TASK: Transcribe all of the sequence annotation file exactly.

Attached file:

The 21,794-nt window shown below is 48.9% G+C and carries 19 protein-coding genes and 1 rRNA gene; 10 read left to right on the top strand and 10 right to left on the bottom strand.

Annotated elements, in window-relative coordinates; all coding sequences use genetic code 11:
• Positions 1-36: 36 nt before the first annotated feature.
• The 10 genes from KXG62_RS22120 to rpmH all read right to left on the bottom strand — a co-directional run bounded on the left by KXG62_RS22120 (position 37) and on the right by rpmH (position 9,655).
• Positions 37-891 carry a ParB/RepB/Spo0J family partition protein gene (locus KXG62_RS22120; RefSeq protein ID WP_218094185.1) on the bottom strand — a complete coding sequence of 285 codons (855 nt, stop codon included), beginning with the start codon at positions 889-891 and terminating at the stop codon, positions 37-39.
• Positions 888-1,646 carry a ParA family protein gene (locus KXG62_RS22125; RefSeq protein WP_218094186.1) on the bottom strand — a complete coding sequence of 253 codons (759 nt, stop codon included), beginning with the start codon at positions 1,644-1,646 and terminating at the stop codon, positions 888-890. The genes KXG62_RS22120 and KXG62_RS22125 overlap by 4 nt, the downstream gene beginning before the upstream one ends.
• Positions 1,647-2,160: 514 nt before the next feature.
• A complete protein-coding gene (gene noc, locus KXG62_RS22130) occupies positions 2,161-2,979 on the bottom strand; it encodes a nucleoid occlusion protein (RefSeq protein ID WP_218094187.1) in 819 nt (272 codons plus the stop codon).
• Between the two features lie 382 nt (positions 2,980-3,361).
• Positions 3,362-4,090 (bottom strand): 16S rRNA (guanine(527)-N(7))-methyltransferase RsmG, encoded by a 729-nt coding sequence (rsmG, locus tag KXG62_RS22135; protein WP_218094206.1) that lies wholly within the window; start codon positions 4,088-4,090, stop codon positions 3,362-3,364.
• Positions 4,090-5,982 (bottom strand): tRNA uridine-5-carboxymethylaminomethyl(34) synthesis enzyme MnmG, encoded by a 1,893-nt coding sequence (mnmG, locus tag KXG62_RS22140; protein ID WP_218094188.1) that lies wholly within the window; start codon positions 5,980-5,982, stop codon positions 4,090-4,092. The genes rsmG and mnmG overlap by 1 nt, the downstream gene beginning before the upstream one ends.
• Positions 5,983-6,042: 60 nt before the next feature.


The 21,794-nt window shown below is 48.9% G+C and carries 19 protein-coding genes and 1 rRNA gene; 10 read left to right on the top strand and 10 right to left on the bottom strand.

Annotated elements, in window-relative coordinates; all coding sequences use genetic code 11:
• Positions 1-36: 36 nt before the first annotated feature.
• The 10 genes from KXG62_RS22120 to rpmH all read right to left on the bottom strand — a co-directional run bounded on the left by KXG62_RS22120 (position 37) and on the right by rpmH (position 9,655).
• Positions 37-891 carry a ParB/RepB/Spo0J family partition protein gene (locus KXG62_RS22120; RefSeq protein ID WP_218094185.1) on the bottom strand — a complete coding sequence of 285 codons (855 nt, stop codon included), beginning with the start codon at positions 889-891 and terminating at the stop codon, positions 37-39.
• Positions 888-1,646 carry a ParA family protein gene (locus KXG62_RS22125; RefSeq protein WP_218094186.1) on the bottom strand — a complete coding sequence of 253 codons (759 nt, stop codon included), beginning with the start codon at positions 1,644-1,646 and terminating at the stop codon, positions 888-890. The genes KXG62_RS22120 and KXG62_RS22125 overlap by 4 nt, the downstream gene beginning before the upstream one ends.
• Positions 1,647-2,160: 514 nt before the next feature.
• A complete protein-coding gene (gene noc, locus KXG62_RS22130) occupies positions 2,161-2,979 on the bottom strand; it encodes a nucleoid occlusion protein (RefSeq protein ID WP_218094187.1) in 819 nt (272 codons plus the stop codon).
• Between the two features lie 382 nt (positions 2,980-3,361).
• Positions 3,362-4,090 (bottom strand): 16S rRNA (guanine(527)-N(7))-methyltransferase RsmG, encoded by a 729-nt coding sequence (rsmG, locus tag KXG62_RS22135; protein WP_218094206.1) that lies wholly within the window; start codon positions 4,088-4,090, stop codon positions 3,362-3,364.
• Positions 4,090-5,982 (bottom strand): tRNA uridine-5-carboxymethylaminomethyl(34) synthesis enzyme MnmG, encoded by a 1,893-nt coding sequence (mnmG, locus tag KXG62_RS22140; protein ID WP_218094188.1) that lies wholly within the window; start codon positions 5,980-5,982, stop codon positions 4,090-4,092. The genes rsmG and mnmG overlap by 1 nt, the downstream gene beginning before the upstream one ends.
• Positions 5,983-6,042: 60 nt before the next feature.